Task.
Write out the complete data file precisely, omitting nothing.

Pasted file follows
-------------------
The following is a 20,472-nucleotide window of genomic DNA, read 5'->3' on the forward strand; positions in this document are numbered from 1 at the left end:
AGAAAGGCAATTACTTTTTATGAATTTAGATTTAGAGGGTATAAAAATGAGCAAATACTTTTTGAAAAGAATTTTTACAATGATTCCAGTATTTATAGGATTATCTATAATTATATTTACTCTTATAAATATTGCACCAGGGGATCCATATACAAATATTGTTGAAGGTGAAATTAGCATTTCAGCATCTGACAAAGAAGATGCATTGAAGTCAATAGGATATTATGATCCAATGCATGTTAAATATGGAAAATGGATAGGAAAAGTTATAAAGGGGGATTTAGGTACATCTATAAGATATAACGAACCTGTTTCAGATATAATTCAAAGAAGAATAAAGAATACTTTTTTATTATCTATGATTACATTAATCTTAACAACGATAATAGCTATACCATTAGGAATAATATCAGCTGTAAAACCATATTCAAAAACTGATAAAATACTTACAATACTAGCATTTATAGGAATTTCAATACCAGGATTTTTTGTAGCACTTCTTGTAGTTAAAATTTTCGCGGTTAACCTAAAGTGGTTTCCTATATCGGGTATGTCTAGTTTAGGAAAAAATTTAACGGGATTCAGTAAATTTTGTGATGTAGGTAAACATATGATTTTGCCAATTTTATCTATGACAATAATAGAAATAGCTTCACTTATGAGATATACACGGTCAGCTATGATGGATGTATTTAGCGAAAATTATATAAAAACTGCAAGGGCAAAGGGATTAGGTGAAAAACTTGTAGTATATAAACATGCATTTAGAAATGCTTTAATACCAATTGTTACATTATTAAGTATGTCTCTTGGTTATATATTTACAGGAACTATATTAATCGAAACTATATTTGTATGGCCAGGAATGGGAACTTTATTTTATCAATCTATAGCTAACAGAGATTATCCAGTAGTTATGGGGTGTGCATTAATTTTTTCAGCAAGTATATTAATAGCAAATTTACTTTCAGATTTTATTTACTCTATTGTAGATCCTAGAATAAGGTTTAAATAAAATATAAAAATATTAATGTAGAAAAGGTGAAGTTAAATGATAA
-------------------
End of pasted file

The following is a 20,472-nucleotide window of genomic DNA, read 5'->3' on the forward strand; positions in this document are numbered from 1 at the left end:
AGAAAGGCAATTACTTTTTATGAATTTAGATTTAGAGGGTATAAAAATGAGCAAATACTTTTTGAAAAGAATTTTTACAATGATTCCAGTATTTATAGGATTATCTATAATTATATTTACTCTTATAAATATTGCACCAGGGGATCCATATACAAATATTGTTGAAGGTGAAATTAGCATTTCAGCATCTGACAAAGAAGATGCATTGAAGTCAATAGGATATTATGATCCAATGCATGTTAAATATGGAAAATGGATAGGAAAAGTTATAAAGGGGGATTTAGGTACATCTATAAGATATAACGAACCTGTTTCAGATATAATTCAAAGAAGAATAAAGAATACTTTTTTATTATCTATGATTACATTAATCTTAACAACGATAATAGCTATACCATTAGGAATAATATCAGCTGTAAAACCATATTCAAAAACTGATAAAATACTTACAATACTAGCATTTATAGGAATTTCAATACCAGGATTTTTTGTAGCACTTCTTGTAGTTAAAATTTTCGCGGTTAACCTAAAGTGGTTTCCTATATCGGGTATGTCTAGTTTAGGAAAAAATTTAACGGGATTCAGTAAATTTTGTGATGTAGGTAAACATATGATTTTGCCAATTTTATCTATGACAATAATAGAAATAGCTTCACTTATGAGATATACACGGTCAGCTATGATGGATGTATTTAGCGAAAATTATATAAAAACTGCAAGGGCAAAGGGATTAGGTGAAAAACTTGTAGTATATAAACATGCATTTAGAAATGCTTTAATACCAATTGTTACATTATTAAGTATGTCTCTTGGTTATATATTTACAGGAACTATATTAATCGAAACTATATTTGTATGGCCAGGAATGGGAACTTTATTTTATCAATCTATAGCTAACAGAGATTATCCAGTAGTTATGGGGTGTGCATTAATTTTTTCAGCAAGTATATTAATAGCAAATTTACTTTCAGATTTTATTTACTCTATTGTAGATCCTAGAATAAGGTTTAAATAAAATATAAAAATATTAATGTAGAAAAGGTGAAGTTAAATGATAA